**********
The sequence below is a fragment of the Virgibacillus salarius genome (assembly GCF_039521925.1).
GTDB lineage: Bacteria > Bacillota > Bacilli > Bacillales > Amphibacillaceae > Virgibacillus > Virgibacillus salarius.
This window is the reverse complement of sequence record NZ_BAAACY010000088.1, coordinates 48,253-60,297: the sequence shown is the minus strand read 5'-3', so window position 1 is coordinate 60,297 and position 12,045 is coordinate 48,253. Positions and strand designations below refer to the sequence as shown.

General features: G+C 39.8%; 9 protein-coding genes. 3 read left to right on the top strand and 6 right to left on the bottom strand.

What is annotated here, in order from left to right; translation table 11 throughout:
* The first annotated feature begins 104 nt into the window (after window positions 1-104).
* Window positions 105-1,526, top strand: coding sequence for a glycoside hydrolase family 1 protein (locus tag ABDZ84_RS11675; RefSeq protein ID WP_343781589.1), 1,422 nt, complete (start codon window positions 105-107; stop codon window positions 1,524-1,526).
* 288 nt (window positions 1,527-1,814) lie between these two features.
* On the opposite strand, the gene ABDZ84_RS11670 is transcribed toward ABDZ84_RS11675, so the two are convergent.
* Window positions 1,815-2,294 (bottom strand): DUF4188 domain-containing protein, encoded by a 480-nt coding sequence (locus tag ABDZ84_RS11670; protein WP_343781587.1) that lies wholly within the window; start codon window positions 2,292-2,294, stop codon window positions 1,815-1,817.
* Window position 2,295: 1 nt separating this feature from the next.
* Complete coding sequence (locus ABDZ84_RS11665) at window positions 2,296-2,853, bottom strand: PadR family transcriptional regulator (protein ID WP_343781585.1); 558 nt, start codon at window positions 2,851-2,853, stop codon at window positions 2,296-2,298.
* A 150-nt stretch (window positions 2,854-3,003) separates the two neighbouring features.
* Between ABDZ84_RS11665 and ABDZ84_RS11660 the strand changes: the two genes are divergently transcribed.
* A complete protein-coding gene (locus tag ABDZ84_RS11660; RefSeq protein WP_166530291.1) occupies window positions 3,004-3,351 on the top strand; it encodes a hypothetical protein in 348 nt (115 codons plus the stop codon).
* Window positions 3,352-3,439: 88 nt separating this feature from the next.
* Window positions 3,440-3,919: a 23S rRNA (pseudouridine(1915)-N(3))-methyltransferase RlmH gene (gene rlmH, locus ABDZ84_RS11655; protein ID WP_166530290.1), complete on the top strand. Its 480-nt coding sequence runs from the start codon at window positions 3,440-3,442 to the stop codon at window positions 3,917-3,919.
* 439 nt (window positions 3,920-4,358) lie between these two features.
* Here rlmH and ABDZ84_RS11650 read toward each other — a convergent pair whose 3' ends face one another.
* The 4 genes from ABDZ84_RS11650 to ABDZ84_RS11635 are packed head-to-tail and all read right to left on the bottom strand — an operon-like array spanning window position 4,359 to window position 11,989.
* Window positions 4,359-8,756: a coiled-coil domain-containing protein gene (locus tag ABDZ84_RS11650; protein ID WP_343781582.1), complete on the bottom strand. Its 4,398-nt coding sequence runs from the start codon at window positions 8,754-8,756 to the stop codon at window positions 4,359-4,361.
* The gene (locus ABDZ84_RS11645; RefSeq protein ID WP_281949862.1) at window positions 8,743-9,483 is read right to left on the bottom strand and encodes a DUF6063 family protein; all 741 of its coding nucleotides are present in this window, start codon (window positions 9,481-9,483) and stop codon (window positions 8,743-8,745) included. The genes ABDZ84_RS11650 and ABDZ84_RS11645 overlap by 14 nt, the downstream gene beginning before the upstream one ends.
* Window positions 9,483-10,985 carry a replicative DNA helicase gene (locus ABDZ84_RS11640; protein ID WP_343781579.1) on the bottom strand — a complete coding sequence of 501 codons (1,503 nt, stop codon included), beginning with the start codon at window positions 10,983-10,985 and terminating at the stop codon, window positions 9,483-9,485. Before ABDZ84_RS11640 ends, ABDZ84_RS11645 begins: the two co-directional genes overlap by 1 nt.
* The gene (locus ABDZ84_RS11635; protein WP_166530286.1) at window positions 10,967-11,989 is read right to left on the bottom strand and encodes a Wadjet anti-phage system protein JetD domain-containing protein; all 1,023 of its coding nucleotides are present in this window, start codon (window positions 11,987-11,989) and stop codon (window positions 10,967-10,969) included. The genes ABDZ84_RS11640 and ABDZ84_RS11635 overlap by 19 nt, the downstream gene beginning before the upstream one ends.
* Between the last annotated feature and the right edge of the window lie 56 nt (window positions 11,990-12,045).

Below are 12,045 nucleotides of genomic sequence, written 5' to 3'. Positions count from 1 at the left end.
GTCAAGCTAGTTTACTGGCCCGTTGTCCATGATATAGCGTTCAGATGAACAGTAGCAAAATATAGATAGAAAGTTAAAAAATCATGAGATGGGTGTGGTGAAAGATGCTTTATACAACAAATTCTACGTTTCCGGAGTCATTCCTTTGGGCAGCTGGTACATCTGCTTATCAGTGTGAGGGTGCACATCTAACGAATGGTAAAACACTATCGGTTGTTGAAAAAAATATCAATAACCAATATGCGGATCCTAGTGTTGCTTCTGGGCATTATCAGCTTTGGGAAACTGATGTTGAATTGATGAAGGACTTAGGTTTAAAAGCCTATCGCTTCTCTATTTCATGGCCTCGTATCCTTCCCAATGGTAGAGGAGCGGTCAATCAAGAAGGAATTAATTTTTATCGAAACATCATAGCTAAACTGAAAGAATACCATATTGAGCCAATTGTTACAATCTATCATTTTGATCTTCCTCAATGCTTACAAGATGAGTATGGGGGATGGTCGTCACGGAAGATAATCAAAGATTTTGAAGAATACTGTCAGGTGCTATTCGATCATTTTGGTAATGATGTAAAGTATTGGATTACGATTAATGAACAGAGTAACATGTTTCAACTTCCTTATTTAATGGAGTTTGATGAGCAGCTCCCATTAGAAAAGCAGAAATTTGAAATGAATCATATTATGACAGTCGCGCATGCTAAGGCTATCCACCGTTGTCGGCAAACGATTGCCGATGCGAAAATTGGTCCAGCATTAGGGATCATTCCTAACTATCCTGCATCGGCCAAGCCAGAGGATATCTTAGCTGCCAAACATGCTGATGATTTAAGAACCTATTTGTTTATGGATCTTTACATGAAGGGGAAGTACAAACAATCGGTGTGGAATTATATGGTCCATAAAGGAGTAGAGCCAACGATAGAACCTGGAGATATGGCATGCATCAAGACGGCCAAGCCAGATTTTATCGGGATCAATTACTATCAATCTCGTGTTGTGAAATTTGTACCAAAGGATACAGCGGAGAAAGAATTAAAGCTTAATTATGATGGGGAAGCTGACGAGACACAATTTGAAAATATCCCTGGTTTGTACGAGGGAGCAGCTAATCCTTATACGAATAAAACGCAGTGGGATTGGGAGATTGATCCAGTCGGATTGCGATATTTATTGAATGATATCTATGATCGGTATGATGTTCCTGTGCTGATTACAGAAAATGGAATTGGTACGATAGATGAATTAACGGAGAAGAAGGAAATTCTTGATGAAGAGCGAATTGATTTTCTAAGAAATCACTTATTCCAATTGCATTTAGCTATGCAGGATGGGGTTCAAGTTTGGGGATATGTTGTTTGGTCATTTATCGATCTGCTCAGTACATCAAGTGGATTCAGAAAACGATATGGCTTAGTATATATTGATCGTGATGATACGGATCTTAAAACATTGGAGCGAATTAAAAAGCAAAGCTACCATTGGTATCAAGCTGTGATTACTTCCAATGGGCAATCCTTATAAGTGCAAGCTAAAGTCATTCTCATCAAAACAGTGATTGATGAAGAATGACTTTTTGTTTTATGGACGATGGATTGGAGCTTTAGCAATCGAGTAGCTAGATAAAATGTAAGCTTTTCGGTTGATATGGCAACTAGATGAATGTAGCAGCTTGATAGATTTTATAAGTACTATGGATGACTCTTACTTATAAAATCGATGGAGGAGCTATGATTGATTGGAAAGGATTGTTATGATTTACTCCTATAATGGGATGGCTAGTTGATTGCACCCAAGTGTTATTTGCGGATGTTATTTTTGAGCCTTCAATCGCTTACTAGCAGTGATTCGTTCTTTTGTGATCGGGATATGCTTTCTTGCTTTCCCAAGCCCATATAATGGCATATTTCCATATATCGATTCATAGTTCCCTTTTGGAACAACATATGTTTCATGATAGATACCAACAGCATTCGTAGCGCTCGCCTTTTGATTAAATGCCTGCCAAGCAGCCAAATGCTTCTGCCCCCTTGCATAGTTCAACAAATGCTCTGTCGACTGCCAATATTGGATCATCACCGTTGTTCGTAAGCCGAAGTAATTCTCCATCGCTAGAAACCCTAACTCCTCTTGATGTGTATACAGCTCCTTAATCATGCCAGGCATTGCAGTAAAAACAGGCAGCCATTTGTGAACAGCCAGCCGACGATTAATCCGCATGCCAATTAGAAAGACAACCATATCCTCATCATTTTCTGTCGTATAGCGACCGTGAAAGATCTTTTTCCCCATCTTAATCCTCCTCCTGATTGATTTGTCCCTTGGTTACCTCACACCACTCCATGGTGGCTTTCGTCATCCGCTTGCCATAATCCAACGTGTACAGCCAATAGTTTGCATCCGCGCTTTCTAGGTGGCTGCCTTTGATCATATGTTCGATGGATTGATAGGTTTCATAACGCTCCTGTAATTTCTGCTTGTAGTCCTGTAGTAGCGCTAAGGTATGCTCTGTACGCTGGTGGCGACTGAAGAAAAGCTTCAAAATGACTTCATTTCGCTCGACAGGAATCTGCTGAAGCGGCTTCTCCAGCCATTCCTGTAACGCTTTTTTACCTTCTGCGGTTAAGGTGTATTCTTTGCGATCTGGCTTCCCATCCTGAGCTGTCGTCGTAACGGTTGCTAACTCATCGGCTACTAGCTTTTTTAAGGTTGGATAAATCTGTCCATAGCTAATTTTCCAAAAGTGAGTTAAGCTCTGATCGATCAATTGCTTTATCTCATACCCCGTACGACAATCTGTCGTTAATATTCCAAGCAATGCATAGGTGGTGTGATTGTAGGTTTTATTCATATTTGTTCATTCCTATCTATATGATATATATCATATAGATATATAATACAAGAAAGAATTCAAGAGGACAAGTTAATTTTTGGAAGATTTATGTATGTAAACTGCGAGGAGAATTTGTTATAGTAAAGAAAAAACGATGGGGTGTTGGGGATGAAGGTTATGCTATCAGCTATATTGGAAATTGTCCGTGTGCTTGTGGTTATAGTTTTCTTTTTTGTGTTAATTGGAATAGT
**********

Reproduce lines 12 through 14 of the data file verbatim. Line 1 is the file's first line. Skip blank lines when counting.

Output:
* Complete coding sequence (locus ABDZ84_RS11665) at window positions 2,296-2,853, bottom strand: PadR family transcriptional regulator (protein ID WP_343781585.1); 558 nt, start codon at window positions 2,851-2,853, stop codon at window positions 2,296-2,298.
* A 150-nt stretch (window positions 2,854-3,003) separates the two neighbouring features.
* Between ABDZ84_RS11665 and ABDZ84_RS11660 the strand changes: the two genes are divergently transcribed.